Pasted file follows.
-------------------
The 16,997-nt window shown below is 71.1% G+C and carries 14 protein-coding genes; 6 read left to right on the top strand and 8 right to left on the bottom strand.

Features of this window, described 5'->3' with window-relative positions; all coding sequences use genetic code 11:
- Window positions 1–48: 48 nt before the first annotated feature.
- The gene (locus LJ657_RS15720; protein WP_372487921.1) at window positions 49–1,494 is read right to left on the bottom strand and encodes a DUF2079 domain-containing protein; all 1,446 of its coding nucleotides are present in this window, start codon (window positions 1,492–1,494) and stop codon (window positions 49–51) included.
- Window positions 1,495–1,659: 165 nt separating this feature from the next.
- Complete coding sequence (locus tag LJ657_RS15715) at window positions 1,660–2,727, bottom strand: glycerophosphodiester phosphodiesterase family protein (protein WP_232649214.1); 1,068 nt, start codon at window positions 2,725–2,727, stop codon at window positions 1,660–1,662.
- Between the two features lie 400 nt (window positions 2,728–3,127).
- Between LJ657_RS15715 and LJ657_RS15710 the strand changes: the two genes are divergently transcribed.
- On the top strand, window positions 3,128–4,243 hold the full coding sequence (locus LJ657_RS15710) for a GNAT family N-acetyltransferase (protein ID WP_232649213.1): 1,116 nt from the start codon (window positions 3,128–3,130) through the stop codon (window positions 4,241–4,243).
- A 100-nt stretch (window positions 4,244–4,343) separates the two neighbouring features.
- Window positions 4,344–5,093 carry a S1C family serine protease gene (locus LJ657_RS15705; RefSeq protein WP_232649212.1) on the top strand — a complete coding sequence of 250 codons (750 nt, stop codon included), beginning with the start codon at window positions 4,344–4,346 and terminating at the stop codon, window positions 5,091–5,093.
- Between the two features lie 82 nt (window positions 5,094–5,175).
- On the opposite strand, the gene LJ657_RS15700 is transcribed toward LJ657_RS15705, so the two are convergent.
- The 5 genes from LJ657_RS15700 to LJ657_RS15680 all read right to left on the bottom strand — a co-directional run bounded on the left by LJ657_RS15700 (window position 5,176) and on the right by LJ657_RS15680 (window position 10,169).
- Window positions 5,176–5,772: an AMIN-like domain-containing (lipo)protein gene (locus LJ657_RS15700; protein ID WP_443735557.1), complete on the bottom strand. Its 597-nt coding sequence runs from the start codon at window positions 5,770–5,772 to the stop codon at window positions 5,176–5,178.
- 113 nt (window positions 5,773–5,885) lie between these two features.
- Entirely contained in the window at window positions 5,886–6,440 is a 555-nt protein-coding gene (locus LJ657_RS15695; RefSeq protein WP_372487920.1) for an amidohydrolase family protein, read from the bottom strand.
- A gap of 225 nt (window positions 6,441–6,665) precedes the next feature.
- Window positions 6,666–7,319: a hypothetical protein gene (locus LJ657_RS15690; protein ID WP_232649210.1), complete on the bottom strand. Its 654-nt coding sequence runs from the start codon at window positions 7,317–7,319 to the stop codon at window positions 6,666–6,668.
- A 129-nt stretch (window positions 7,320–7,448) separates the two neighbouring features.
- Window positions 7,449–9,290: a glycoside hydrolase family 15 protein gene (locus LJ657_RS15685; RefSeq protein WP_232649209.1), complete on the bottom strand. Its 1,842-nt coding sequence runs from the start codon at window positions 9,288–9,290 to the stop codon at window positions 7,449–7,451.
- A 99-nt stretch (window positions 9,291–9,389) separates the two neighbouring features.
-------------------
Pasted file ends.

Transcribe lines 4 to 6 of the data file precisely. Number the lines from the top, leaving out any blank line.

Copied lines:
- The gene (locus LJ657_RS15720; protein WP_372487921.1) at window positions 49–1,494 is read right to left on the bottom strand and encodes a DUF2079 domain-containing protein; all 1,446 of its coding nucleotides are present in this window, start codon (window positions 1,492–1,494) and stop codon (window positions 49–51) included.
- Window positions 1,495–1,659: 165 nt separating this feature from the next.
- Complete coding sequence (locus tag LJ657_RS15715) at window positions 1,660–2,727, bottom strand: glycerophosphodiester phosphodiesterase family protein (protein WP_232649214.1); 1,068 nt, start codon at window positions 2,725–2,727, stop codon at window positions 1,660–1,662.